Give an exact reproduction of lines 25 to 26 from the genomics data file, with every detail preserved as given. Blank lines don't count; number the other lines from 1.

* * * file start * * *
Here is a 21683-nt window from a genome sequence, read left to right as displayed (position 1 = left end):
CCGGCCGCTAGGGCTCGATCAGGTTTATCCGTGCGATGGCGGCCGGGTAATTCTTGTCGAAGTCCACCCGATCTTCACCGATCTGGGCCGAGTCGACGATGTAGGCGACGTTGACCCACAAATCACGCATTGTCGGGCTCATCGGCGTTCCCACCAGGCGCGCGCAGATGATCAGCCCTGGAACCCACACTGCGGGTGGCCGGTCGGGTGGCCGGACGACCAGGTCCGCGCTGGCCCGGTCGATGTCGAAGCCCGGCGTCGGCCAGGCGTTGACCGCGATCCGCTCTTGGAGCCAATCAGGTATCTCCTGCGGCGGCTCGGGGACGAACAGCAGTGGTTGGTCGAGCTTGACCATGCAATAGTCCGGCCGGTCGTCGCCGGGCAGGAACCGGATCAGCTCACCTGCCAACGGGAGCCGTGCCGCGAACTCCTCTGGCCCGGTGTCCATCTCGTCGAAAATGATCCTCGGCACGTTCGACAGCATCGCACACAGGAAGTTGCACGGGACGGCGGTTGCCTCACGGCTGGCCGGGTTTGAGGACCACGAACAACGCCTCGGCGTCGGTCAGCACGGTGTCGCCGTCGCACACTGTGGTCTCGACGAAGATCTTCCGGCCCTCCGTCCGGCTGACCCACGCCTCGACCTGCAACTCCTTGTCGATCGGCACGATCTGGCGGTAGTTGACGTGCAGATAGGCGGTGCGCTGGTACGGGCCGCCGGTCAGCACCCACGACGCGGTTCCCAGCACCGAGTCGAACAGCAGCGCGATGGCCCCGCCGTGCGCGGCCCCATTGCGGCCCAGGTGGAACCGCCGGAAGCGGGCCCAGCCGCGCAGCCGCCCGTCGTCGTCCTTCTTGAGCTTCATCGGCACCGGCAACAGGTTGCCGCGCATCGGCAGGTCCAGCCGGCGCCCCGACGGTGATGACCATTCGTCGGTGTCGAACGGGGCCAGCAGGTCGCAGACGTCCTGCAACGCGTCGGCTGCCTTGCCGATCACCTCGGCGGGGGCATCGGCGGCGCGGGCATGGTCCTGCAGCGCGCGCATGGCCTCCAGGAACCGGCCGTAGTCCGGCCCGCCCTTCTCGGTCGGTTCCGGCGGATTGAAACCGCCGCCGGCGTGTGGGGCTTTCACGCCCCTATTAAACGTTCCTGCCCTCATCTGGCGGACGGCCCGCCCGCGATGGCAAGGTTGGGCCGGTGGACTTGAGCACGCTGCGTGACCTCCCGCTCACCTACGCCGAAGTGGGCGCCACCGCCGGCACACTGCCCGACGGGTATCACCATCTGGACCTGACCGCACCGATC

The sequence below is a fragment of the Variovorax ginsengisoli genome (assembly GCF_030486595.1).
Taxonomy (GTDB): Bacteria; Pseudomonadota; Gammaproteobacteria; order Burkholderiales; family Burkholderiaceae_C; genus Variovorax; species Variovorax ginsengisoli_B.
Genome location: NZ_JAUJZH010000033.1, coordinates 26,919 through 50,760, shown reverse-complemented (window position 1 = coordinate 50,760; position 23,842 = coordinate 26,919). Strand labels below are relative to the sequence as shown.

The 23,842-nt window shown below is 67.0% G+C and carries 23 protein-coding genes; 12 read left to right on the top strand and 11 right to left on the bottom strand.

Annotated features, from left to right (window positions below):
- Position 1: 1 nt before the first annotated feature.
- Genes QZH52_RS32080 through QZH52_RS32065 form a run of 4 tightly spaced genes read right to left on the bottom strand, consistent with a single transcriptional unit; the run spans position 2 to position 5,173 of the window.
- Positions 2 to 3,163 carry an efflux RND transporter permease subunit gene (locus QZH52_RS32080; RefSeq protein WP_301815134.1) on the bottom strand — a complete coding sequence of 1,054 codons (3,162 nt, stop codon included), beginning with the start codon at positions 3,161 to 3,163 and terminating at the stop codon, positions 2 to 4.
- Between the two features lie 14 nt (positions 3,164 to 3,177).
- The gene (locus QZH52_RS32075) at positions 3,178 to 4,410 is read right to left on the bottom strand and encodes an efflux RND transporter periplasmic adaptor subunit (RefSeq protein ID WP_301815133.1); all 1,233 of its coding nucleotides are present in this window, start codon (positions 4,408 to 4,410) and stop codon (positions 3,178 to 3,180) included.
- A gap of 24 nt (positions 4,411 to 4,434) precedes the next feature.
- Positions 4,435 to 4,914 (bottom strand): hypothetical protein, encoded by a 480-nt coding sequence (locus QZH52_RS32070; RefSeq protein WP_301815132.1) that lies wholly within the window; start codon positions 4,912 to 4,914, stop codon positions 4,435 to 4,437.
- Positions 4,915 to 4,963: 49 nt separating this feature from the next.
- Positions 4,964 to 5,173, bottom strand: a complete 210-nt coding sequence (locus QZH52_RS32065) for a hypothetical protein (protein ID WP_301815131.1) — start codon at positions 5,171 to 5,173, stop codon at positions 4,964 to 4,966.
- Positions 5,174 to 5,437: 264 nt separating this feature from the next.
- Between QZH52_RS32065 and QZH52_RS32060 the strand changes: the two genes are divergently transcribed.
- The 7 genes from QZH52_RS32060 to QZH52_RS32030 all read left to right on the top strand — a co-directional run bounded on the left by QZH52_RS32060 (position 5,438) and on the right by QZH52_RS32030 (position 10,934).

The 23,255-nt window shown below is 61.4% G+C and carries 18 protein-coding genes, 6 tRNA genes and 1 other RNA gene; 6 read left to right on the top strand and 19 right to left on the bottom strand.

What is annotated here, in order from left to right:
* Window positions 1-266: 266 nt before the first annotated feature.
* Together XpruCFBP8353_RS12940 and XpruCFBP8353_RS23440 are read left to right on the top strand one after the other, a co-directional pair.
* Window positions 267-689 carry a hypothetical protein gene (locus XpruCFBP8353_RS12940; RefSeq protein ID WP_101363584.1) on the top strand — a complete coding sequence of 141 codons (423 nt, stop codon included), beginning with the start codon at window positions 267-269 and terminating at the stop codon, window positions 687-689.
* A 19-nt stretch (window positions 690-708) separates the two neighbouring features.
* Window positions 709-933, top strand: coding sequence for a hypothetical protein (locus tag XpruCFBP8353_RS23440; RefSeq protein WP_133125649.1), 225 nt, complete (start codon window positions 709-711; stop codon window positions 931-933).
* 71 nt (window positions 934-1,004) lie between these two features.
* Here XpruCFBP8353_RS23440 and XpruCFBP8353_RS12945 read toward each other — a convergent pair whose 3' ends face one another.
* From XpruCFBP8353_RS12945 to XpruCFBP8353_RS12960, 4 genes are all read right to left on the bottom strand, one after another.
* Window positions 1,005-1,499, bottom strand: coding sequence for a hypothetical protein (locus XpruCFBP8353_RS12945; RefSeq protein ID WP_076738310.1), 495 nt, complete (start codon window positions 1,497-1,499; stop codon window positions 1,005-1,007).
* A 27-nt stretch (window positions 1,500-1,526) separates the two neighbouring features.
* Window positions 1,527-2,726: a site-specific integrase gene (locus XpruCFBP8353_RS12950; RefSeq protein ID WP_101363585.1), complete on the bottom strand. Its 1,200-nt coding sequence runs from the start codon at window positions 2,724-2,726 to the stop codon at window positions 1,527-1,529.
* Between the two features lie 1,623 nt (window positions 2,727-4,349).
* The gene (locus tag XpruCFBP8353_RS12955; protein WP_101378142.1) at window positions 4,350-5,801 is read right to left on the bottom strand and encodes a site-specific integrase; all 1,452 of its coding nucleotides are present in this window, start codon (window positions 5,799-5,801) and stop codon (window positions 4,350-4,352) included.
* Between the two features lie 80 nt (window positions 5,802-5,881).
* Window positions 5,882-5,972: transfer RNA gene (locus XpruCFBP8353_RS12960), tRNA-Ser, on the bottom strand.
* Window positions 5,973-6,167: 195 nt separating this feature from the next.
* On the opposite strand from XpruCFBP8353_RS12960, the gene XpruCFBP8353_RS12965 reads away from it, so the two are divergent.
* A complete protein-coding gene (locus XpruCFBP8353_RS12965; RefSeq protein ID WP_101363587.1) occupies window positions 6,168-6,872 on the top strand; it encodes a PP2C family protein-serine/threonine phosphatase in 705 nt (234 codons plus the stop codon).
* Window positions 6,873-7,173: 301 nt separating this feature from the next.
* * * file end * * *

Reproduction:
* A 19-nt stretch (window positions 690-708) separates the two neighbouring features.
* Window positions 709-933, top strand: coding sequence for a hypothetical protein (locus tag XpruCFBP8353_RS23440; RefSeq protein WP_133125649.1), 225 nt, complete (start codon window positions 709-711; stop codon window positions 931-933).